The trustees of Cerritos College have recommended that the community college district be divided into seven trustee areas.
Trustees now are chosen at large from throughout the district, which serves Artesia, Bellflower, Cerritos, Downey, Hawaiian Gardens, La Mirada, Norwalk, Santa Fe Springs and parts of Lakewood, Long Beach and South Gate.
At its Feb. 21 meeting, the board voted 4 to 3 in favor of creating seven trustee areas, which are expected to increase representation of ethnic minorities, especially Latinos, on the board. Each of the areas would elect one trustee.
One Latino Member
Support for dividing the district along ethnic lines has been building since last fall after John Moore, a resident of Cerritos, was appointed to fill a vacancy on the board. Most of those calling for redistricting have argued that Latinos, the largest minority in the district, have been inadequately represented in the past and that the new plan would increase the likelihood of a Latino trustee being named by largely Latino communities such as Hawaiian Gardens. The board currently has one Latino member, Ruth Banda.
Banda, who backed the redistricting plan, said, “I think it’s pretty obvious there’s been under-representation of Latinos, who are the largest minority in the district.” Banda said she hoped the creation of trustee districts would result in “fairer representation for the ethnic groups in the district.” Under the new plan, two of the seven districts (Nos. 2 and 4) would be 45% or more Latino.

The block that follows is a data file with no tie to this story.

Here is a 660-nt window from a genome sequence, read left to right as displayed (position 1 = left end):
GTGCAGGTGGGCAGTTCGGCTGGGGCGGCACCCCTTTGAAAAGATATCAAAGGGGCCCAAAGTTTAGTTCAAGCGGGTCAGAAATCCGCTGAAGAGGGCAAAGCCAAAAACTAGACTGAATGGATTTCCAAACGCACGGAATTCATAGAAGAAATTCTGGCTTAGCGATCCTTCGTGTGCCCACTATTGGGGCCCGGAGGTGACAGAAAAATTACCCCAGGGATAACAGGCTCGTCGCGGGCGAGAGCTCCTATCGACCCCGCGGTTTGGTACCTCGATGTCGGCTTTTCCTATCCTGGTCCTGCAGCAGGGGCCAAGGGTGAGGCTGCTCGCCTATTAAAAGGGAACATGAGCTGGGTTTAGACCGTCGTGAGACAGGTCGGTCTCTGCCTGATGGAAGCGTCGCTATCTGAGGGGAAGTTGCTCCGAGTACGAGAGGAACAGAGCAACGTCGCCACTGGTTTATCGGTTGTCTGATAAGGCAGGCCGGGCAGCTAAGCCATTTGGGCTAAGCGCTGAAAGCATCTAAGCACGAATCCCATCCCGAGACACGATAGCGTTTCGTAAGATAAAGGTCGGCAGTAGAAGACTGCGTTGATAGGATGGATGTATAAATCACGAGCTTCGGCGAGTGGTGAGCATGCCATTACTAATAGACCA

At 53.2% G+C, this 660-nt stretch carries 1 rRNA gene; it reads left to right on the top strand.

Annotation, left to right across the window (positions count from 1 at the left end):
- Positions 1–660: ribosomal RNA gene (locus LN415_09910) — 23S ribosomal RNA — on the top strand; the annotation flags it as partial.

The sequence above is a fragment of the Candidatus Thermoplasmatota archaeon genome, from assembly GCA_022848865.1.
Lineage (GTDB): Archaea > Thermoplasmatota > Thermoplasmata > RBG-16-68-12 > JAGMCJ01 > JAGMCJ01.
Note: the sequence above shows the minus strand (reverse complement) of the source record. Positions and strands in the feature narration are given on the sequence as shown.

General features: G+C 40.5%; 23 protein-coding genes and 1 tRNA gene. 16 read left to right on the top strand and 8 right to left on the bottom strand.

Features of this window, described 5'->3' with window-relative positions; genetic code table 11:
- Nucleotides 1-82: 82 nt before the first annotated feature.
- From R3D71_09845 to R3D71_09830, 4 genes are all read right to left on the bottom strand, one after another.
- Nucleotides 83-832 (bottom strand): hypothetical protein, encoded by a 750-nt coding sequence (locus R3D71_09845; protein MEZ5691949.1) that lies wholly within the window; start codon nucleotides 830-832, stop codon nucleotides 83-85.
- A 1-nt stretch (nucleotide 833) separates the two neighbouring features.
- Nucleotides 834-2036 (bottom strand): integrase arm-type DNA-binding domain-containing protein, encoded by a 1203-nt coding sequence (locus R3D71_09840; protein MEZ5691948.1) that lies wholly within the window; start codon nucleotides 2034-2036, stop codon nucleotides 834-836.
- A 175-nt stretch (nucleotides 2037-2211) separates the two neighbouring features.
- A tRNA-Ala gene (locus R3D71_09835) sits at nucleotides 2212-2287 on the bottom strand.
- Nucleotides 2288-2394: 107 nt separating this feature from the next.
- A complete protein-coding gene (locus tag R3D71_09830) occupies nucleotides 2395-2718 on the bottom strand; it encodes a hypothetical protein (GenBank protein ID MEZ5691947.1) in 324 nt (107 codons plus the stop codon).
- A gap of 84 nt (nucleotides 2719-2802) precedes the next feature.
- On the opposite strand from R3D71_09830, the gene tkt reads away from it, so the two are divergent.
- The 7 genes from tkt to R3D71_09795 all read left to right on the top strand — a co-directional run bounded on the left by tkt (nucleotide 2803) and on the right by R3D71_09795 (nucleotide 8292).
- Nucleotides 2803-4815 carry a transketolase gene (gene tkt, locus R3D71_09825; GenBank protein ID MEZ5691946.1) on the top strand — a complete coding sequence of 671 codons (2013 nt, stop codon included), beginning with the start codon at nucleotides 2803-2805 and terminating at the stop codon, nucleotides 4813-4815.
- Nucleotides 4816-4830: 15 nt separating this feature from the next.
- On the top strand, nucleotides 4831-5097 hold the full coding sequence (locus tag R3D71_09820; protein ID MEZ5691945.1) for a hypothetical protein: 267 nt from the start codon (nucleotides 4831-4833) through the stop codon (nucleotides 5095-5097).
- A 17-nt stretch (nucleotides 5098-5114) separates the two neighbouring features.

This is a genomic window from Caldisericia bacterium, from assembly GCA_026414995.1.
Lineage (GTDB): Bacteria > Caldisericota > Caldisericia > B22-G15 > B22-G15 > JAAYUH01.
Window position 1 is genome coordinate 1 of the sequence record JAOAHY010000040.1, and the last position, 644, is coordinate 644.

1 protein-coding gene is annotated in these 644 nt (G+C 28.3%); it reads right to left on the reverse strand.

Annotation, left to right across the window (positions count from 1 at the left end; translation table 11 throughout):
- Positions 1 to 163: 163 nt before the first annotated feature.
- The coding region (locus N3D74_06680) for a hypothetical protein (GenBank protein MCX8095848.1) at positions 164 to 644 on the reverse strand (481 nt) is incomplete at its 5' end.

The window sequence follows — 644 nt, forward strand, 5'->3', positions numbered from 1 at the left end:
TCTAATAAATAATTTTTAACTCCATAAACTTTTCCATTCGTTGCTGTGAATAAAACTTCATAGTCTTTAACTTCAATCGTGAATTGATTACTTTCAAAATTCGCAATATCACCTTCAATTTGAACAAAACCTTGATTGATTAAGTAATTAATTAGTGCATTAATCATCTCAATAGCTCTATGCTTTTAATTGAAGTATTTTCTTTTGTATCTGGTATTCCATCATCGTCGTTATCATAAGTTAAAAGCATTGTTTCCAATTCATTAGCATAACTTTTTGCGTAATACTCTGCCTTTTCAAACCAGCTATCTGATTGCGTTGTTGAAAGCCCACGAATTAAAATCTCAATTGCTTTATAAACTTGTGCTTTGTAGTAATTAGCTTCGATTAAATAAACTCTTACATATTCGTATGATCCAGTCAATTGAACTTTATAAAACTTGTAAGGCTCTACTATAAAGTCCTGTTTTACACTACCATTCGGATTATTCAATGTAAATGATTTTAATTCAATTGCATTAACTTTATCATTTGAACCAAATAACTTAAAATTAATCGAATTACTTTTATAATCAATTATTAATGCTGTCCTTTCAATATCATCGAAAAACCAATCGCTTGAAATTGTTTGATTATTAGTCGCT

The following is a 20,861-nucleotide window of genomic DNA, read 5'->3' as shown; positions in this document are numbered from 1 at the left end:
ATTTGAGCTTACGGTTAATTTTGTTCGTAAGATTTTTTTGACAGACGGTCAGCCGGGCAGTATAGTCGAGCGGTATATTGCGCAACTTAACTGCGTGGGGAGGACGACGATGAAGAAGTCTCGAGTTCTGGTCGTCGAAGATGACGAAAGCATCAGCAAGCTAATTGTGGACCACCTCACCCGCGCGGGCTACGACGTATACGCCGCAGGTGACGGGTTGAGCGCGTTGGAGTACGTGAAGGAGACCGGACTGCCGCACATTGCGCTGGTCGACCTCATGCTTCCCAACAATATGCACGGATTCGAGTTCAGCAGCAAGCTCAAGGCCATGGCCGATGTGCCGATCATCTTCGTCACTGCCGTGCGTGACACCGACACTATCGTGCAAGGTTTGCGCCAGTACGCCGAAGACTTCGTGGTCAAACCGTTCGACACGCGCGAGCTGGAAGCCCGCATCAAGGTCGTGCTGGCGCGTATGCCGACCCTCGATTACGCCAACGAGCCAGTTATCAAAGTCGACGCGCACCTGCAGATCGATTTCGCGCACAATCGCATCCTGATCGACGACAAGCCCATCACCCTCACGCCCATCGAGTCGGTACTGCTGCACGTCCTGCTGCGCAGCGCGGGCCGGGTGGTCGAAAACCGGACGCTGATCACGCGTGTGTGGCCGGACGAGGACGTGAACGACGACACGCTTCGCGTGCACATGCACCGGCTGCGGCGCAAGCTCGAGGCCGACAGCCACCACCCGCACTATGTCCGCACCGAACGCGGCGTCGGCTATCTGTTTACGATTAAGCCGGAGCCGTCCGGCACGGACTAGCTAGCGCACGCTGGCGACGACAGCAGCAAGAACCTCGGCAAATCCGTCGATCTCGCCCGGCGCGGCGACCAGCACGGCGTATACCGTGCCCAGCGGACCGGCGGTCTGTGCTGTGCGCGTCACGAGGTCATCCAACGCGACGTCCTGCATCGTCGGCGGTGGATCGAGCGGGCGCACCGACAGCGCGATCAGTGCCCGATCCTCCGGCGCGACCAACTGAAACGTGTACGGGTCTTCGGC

Kathleen Navejas, mayor of Hawaiian Gardens, praised the plan. “I think it will give us the representation the communities need,” she said. Navejas pointed out that Hawaiian Gardens, which is less than a mile square and has only 4,000 registered voters, has little chance of sending a trustee to the board in an at-large election. “We’re the little guy, begging to get the services, but if you don’t have the votes, you don’t have the influence,” she said.
Those opposed to the change included board President Mark Durant. Durant said the district should retain its current practice of picking “the best people from the whole district.”
“What if you have two outstanding candidates from one area?” Durant asked. “Only one would be able to serve on the board.”
Other Options Considered
Before deciding on the ethnic alternative, the board considered several other options presented by a consultant from the Southern California Assn. of Governments. These included trustee areas that closely followed city boundaries and areas based on school district boundaries. As Banda pointed out, the city boundaries and the ethnically derived boundaries are very similar. In splitting a district into trustee areas, the only requirement is a state law requiring that the areas be approximately equal in population, county education official Marc Forgy said.
Several other community college districts have trustee areas, including Rio Hondo, Pasadena and Compton. The Los Angeles Community College District is considering such a division. Cerritos is the first local community college district explicitly to propose division along ethnic lines.
De Facto Ethnic Split
According to Rio Hondo College President Herbert M. Sussman, that district’s division into geographically determined trustee areas results in a de facto split along ethnic lines, with about half the trustees coming from the Latino community. Sussman (who has sometimes been at odds with the Rio Hondo board) said that division “fragments and politicizes the district.”
The recommendation of the Cerritos board now goes to the County Committee on School District Organization. A public meeting on the issue will be held April 13. If the county committee approves the plan, it will appear on the November ballot. If voters approve, the plan would go into effect in 1991. However, the findings of the 1990 federal census would have to be taken into account in determining the size and makeup of the proposed trustee areas.